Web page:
FIG. 5 is a sectional view showing another embodiment of a fiber collimator;

FIG. 6 is a sectional view of an embodiment showing an encapsulating structure for an optical device according to the present invention;

FIG. 7 is a sectional view taken along line VII--VII of FIG. 6;

FIG. 8 is a detailed sectional view of a fiber collimator of FIG. 6; and

FIG. 9 is a sectional view showing another embodiment of a soldered portion.

DESCRIPTION OF THE PREFERRED EMBODIMENTS

In the following, a present invention will be described in detail in connection with the embodiments thereof shown in the drawings.

FIGS. 1 and 2 show a sectional view and a plan view of an embodiment wherein the present invention is applied to an optical switch. The optical switch shown includes a housing 1 formed by molding of a plastic material and composed of an upper housing 1a and a lower housing 1b. A substrate 3 formed, for example, from stainless steel is accommodated in the housing 1. The substrate 3 has a first recess 5 formed at a central portion of a front surface side thereof while a second recess 7 and a third recess 9 are formed on a reverse surface side of the substrate 3. An input side fiber collimator 11 and a pair of output side fiber collimators 13 and 15 are provided on the substrate 3 as shown in FIG. 2. The fiber collimator 11 and the fiber collimator 13 are disposed in an opposing relationship such that optical axes thereof may coincide or be aligned with each other. Since the fiber collimators 11, 13 and 15 have the same construction, only the construction of the fiber collimator 11 will be described as a representative in the following.

The fiber collimator 11 includes a generally cylindrical lens holder 17 having a small diameter portion 17a and a large diameter portion 17b, a spherical lens 19 force fitted in the lens holder 17 from the small diameter 17a side, and a ferrule 23 fixedly inserted in the lens holder 17 from the large diameter side 17b and having an optical fiber 21 fixedly inserted therein. The lens holder 17 and the ferrule 23 are formed, for example, from stainless steel. In force fitting the spherical lens 19 for fixation, since the small diameter portion 17a is formed on the lens holder 17, the small diameter portion 17a is deformed comparatively readily. Consequently the spherical lens 19 is prevented from being broken by a reactive force to such force fitting. Further, even if the small diameter portion 17a of the lens holder 17 is deformed, such deformation will not have an influence on the large diameter portion 17b of the lens holder 17. Accordingly, when the fiber collimator 11 is fixed to the substrate 3, the optical axis of the fiber collimator 11 can be maintained in parallel to the flat surface of the substrate 3 with certainty.

The fiber collimators 11, 13 and 15 are fixed to the surface of the substrate 3 in the following manner. In particular, the fiber collimators 11, 13 and 15 are positioned on the substrate 3 using a positioning jig having three V-shaped grooves formed thereon for positioning the fiber collimators 11, 13 and 15, and then the lens holders 17 of the fiber collimators 11, 13 and 15 are fixed to the substrate 3 by laser welding through small holes 25 formed in bottom walls of the second and third recesses 7 and 9 of the substrate 3. Since the small diameter portions 17a are formed on the lens holders 17 as described above, the fiber collimators 11, 13 and 15 can be fixed by welding such that the optical axes thereof may maintain a parallel relationship to the flat surface of the substrate 3 with certainty.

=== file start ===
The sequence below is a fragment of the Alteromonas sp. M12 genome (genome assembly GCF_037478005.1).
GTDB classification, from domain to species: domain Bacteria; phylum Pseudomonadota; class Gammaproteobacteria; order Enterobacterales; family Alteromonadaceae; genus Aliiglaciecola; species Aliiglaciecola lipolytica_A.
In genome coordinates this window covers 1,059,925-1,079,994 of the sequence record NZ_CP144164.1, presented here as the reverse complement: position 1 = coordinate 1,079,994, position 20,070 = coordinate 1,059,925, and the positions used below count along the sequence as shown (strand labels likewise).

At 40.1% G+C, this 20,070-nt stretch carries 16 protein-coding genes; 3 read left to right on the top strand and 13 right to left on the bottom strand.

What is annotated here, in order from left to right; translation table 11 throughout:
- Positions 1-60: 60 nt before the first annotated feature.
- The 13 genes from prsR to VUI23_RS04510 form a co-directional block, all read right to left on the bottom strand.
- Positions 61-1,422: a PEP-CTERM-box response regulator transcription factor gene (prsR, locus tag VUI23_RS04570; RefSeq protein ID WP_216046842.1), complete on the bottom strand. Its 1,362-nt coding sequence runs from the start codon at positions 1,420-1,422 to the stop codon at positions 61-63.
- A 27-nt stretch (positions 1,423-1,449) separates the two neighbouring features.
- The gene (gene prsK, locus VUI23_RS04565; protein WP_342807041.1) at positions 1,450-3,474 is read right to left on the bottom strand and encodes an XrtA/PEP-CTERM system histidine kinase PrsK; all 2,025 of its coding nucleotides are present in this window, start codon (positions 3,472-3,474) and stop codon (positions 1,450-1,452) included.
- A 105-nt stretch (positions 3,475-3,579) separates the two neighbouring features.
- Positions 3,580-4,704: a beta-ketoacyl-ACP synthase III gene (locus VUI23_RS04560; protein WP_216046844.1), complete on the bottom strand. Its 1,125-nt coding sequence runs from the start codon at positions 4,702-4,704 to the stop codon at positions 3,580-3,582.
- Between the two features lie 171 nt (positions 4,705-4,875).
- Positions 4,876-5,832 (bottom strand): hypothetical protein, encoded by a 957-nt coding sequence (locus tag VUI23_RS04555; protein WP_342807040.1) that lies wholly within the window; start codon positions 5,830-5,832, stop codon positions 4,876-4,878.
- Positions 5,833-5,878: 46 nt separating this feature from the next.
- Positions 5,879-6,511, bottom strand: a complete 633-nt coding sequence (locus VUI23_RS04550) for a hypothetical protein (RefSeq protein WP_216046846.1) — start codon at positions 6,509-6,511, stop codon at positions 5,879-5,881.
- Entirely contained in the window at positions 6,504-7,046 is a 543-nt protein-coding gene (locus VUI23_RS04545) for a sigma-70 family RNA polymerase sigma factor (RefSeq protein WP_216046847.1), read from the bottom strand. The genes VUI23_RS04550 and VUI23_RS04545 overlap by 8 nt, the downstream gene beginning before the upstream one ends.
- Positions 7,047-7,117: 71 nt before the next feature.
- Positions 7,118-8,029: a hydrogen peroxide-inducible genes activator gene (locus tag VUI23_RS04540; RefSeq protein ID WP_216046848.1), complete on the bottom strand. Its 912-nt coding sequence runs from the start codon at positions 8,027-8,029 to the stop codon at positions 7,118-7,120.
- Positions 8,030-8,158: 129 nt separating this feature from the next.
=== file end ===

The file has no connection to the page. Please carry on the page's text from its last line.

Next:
In each of the fiber collimators 11, 13 and 15 described above, in order to reduce the thickness of a portion of the lens holder 17 which corresponds to a route along which a spherical lens 19 is to be force fitted and a peripheral portion around the route, the lens holder is machined from the outer side to the inner side of the lens holder 17 to form the small diameter portion 17a. Such a manner of formation is employed from the following two reasons. In particular, firstly a machining operation from the outer side to the inner side of the lens holder 17 made of a metal material is generally easy. Secondly, if the thickness of the portion of the lens holder into which the spherical lens 19 is force fitted is small, deformation of the lens holder upon force fitting of the spherical lens will reach an outer peripheral portion of the lens holder, and hence, if the small diameter portion 17a is not formed on the lens holder 17, then when the lens holder 17 is closely contacted with and fixed to the substrate 3 having a flat surface, the optical axis thereof cannot be put into a parallel condition to the flat surface of the substrate 3.

A light path changing over mechanism 27 is interposed between the input side fiber collimator 11 and the output side fiber collimators 13 and 15 for changing over a path of light emitted from the input side fiber collimator 11. The light path changing over mechanism 27 is constructed in the following manner. As best shown in FIG. 3, a coil 33 wound around a bobbin 31 is fitted on and attached to an iron core 29 to form a unit, and the unit is accommodated in a casing 35 made of a plastic material. A fixed plate member 37 formed, for example, from a soft magnetic material is disposed on the outside of the coil 33. A diamond-shaped prism 41 is mounted on a surface of a longer leg portion 39a of a movable plate member 39 of a substantially L-shaped configuration formed, for example, from a soft magnetic material. A shorter leg portion 39b of the movable plate member 39 extends to a position corresponding to the iron core 29, and an end portion 37a of the fixed plate member 37. The fixed plate member 37 is held in abutting engagement with an obtusely bent portion 39c of the movable plate member 39. The movable plate member 39 is normally urged to pivot around the abutting end portion 37a of the fixed plate member 37 toward the fixed plate member 37 by a leaf spring 43 force fitted in a leaf spring receiving portion 35a of the casing 35. As shown in FIG. 2, the movable plate member 39 has a projection 45 formed thereon while the fixed plate member 37 has a stopper 47 formed thereon for engaging with the projection 45.